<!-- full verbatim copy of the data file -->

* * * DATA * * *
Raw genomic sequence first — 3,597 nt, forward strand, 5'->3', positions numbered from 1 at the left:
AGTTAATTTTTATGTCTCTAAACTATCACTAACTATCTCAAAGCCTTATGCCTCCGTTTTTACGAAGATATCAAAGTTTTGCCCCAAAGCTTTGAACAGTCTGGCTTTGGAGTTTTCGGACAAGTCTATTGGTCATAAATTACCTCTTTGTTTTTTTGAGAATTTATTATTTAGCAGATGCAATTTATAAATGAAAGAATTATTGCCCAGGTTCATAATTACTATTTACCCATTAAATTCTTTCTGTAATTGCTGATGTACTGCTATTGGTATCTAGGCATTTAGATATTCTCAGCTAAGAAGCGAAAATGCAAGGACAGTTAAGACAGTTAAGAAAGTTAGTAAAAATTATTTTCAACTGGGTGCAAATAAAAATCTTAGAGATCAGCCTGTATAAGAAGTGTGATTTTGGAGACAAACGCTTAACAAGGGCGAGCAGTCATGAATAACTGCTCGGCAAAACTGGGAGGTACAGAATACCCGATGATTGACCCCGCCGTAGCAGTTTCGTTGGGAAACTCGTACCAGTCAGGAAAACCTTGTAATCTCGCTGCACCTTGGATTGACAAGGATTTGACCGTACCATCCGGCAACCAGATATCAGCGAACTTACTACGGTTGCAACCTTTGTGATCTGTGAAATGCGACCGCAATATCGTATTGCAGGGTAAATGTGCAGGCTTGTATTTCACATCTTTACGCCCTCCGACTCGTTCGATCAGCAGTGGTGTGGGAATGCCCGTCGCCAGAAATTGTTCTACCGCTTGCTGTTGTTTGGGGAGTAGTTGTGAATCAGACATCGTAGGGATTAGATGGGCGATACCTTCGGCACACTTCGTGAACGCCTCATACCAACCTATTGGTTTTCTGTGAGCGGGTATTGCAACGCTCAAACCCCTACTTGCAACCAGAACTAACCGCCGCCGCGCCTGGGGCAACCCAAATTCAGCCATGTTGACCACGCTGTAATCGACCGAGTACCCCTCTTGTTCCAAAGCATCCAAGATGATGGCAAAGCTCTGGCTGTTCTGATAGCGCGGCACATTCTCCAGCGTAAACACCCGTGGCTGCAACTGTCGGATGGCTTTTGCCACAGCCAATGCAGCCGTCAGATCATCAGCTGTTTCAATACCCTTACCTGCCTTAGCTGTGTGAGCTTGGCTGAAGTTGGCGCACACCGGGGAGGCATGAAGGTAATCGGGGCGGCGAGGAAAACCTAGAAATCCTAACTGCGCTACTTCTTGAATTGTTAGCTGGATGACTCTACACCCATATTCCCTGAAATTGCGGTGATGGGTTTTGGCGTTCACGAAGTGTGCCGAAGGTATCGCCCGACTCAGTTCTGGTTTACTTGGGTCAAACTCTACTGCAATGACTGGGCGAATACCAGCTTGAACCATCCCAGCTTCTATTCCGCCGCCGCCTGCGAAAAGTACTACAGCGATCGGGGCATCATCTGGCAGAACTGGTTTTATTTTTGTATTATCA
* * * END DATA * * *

Raw genomic sequence first — 3,597 nt, forward strand, 5'->3', positions numbered from 1 at the left:
AGTTAATTTTTATGTCTCTAAACTATCACTAACTATCTCAAAGCCTTATGCCTCCGTTTTTACGAAGATATCAAAGTTTTGCCCCAAAGCTTTGAACAGTCTGGCTTTGGAGTTTTCGGACAAGTCTATTGGTCATAAATTACCTCTTTGTTTTTTTGAGAATTTATTATTTAGCAGATGCAATTTATAAATGAAAGAATTATTGCCCAGGTTCATAATTACTATTTACCCATTAAATTCTTTCTGTAATTGCTGATGTACTGCTATTGGTATCTAGGCATTTAGATATTCTCAGCTAAGAAGCGAAAATGCAAGGACAGTTAAGACAGTTAAGAAAGTTAGTAAAAATTATTTTCAACTGGGTGCAAATAAAAATCTTAGAGATCAGCCTGTATAAGAAGTGTGATTTTGGAGACAAACGCTTAACAAGGGCGAGCAGTCATGAATAACTGCTCGGCAAAACTGGGAGGTACAGAATACCCGATGATTGACCCCGCCGTAGCAGTTTCGTTGGGAAACTCGTACCAGTCAGGAAAACCTTGTAATCTCGCTGCACCTTGGATTGACAAGGATTTGACCGTACCATCCGGCAACCAGATATCAGCGAACTTACTACGGTTGCAACCTTTGTGATCTGTGAAATGCGACCGCAATATCGTATTGCAGGGTAAATGTGCAGGCTTGTATTTCACATCTTTACGCCCTCCGACTCGTTCGATCAGCAGTGGTGTGGGAATGCCCGTCGCCAGAAATTGTTCTACCGCTTGCTGTTGTTTGGGGAGTAGTTGTGAATCAGACATCGTAGGGATTAGATGGGCGATACCTTCGGCACACTTCGTGAACGCCTCATACCAACCTATTGGTTTTCTGTGAGCGGGTATTGCAACGCTCAAACCCCTACTTGCAACCAGAACTAACCGCCGCCGCGCCTGGGGCAACCCAAATTCAGCCATGTTGACCACGCTGTAATCGACCGAGTACCCCTCTTGTTCCAAAGCATCCAAGATGATGGCAAAGCTCTGGCTGTTCTGATAGCGCGGCACATTCTCCAGCGTAAACACCCGTGGCTGCAACTGTCGGATGGCTTTTGCCACAGCCAATGCAGCCGTCAGATCATCAGCTGTTTCAATACCCTTACCTGCCTTAGCTGTGTGAGCTTGGCTGAAGTTGGCGCACACCGGGGAGGCATGAAGGTAATCGGGGCGGCGAGGAAAACCTAGAAATCCTAACTGCGCTACTTCTTGAATTGTTAGCTGGATGACTCTACACCCATATTCCCTGAAATTGCGGTGATGGGTTTTGGCGTTCACGAAGTGTGCCGAAGGTATCGCCCGACTCAGTTCTGGTTTACTTGGGTCAAACTCTACTGCAATGACTGGGCGAATACCAGCTTGAACCATCCCAGCTTCTATTCCGCCGCCGCCTGCGAAAAGTACTACAGCGATCGGGGCATCATCTGGCAGAACTGGTTTTATTTTTGTATTATCA